NFTs in a Nutshell: Weekly Review

There are more NFT debates this week, with Apple policy at the forefront. Meanwhile, for one region, numbers show that NFTs are leading the charge for crypto volumes, and one Solana-based NFT project has signed a title licensing agreement.

These are some of the most important stories on the NFT landscape in the past week – let’s briefly review those and more.

This week’s fake news

Apple insists in-app NFT sales are subject to platform commission payments, critics voice outrage

Young, crypto-first platforms looking to use NFTs are unhappy with Apple this past week. The global technology company said platforms that want to sell NFTs will have to force through Apple’s mill commission structure. But companies have argued that it’s simply not sustainable – as we’ve explained in our report, depending on the geographic location, these commissions can exceed 30% and include other costs.

The CEO of Epic Games has criticized Apple’s stance on NFT platforms, describing it as a “grossly overpriced in-app payment service.”

Asian crypto adoption fueled by NFTs, report says

Crypto adoption growth across Central and South Asia and Asia (CSAO) has been fueled by NFTs, according to a new Chinaanalysis report. Our team delved deeper into the report and found that while other regions around the world have adopted through major blockchains like Bitcoin and Ethereum, CSAO has seen adoption led by NFTs.

Over the year starting last June and ending in June 2022, this region accounted for nearly a trillion dollars in total volume in crypto, and 60% was NFT trading.

Solana's (SOL) Okay Bears have proven to be the top dog across the blockchain, at least for the time being. That's exhibited most recently by a new licensing deal with IMG that could see bears on consumer products in the future. | Source: SOL-USD on

Solana OK Bears sign with IMG

Solana-based OK Bears turned heads this year and emerged as a top project and top-tier group on blockchain — blockchain aside. If you need proof, look no further than the recent headlines surrounding the set, OK Bears signing a licensing deal with IMG. The 10,000 Mint project sees IMG as the global licensing agent for consumer products and experiences. IMG has worked with some of the biggest names in IP and is part of the Endeavor conglomerate, which has a significant presence in entertainment across all media.

Goblins continues live in the beta ‘Truth Labs Marketplace’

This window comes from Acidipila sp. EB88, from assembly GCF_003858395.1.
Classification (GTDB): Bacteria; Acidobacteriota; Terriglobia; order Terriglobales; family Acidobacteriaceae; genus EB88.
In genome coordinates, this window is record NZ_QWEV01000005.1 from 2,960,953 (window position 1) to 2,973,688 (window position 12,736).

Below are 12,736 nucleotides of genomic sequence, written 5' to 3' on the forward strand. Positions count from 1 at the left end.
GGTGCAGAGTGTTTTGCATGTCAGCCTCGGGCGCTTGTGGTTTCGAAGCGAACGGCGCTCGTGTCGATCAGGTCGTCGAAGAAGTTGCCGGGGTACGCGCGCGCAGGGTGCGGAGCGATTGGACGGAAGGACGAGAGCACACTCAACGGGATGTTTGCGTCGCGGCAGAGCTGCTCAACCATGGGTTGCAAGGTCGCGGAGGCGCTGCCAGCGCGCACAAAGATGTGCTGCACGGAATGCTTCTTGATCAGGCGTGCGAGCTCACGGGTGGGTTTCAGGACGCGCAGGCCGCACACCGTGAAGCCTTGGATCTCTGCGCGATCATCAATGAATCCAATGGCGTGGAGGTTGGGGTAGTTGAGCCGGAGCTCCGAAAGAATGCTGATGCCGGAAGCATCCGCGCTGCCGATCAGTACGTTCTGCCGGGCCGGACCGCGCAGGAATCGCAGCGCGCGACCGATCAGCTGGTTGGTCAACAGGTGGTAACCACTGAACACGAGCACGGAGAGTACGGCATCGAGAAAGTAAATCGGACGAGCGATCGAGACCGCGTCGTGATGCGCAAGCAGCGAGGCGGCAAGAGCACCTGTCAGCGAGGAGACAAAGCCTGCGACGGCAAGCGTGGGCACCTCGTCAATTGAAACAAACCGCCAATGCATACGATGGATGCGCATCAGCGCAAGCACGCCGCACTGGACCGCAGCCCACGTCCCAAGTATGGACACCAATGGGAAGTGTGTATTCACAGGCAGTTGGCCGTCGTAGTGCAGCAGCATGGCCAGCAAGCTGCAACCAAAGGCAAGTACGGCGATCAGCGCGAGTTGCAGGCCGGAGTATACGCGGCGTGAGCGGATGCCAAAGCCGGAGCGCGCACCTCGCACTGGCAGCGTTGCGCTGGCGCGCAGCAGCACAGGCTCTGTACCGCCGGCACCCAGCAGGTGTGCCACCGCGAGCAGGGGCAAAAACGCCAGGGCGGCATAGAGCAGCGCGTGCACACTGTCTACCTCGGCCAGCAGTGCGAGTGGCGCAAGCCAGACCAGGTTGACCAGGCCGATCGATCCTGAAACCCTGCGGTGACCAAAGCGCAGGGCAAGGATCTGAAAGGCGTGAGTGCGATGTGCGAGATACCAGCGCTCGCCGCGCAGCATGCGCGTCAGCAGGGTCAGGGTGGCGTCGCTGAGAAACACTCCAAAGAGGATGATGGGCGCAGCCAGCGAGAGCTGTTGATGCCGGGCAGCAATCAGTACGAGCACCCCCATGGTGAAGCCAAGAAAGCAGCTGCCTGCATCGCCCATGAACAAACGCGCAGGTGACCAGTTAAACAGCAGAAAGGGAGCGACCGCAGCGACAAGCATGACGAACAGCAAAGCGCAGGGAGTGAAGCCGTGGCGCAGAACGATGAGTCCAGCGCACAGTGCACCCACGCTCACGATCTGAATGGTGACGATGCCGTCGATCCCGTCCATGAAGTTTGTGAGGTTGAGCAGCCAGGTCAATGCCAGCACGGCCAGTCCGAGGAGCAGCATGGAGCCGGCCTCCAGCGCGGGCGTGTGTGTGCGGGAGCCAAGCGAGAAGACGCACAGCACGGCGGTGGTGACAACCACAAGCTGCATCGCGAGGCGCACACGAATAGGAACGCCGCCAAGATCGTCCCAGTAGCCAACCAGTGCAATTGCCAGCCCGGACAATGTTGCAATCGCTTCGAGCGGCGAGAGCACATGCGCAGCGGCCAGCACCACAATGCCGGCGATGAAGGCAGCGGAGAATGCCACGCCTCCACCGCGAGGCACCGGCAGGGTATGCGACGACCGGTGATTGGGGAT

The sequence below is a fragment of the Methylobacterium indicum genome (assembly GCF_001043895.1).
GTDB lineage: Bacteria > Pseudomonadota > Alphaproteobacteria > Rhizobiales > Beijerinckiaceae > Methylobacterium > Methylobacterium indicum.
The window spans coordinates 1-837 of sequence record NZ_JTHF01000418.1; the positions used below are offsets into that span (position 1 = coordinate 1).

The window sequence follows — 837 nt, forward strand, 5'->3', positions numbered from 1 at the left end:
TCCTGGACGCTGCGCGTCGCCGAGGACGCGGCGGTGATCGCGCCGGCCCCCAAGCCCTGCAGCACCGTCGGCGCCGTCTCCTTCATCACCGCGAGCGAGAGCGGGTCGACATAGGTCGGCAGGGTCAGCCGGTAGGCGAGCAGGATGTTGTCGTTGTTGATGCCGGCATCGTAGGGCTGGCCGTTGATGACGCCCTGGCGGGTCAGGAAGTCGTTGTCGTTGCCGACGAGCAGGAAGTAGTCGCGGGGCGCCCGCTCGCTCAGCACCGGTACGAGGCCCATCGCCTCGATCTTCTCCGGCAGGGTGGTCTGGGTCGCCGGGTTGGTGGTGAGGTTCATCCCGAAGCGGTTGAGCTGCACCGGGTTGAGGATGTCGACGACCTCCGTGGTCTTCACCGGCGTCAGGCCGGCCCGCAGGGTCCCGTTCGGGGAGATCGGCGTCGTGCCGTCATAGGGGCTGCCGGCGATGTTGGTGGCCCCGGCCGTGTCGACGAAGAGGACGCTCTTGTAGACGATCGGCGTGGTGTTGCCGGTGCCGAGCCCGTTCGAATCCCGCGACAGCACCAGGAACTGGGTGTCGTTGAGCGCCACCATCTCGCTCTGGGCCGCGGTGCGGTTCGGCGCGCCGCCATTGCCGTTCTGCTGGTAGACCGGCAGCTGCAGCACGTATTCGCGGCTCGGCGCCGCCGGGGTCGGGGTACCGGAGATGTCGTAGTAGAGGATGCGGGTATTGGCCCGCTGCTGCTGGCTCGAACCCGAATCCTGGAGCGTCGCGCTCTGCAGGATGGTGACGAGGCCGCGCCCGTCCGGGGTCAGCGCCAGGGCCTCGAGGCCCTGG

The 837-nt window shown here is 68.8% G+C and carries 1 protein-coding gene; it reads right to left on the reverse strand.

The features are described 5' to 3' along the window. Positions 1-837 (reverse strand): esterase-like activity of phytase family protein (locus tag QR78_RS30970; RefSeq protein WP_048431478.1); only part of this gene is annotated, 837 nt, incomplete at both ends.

What a long winding road it’s been for the collection this year. The project had an unprecedented boost just five months ago. However, the project has slowed down and has a floor price of less than 1ETH today – after seeing a high daily average price north of 7ETH in early June.

That hasn’t slowed Goblins down too much, however, as this past week, Goblintown creators Truth Lab launched their ‘Truth Lab Marketplace’. The marketplace serves as a dedicated platform for Truth Labs collections and charges only a flat 5% fee for transactions (compared to OpenSea’s 2.5% + variable creator royalty).

Universal Studios has launched a Halloween NFT scavenger hunt

Next month, audiences at Universal Studios in California and Florida will have a chance to bring NFT home. Through October 31st, the parks Halloween-themed scavenger hunt will be available to mint up to 7 million NFTs. A total of seven QR codes link visitors to unique NFTs. The offer comes through Universal’s partnership with MoonPay. The two got hitched in June and are clearly making quick work of their new relationship.

NFTs offer additional benefits (at least to those who collect all seven QR codes), but the benefits don’t seem clear yet. However, the issue of fan and user engagement studies for brands and properties is another stage in the development. NFTs are described as a ‘proof of attendance protocol’ that can replace traditional means of measuring attendance at events and engagements.

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NFTs in short
The writer of this content is not associated or affiliated with any of the parties mentioned in this article. This is not financial advice. This op-ed represents the views of the author, and may not necessarily reflect the views of Bitcoinist. Bitcoinist is an advocate of creative and financial freedom alike.

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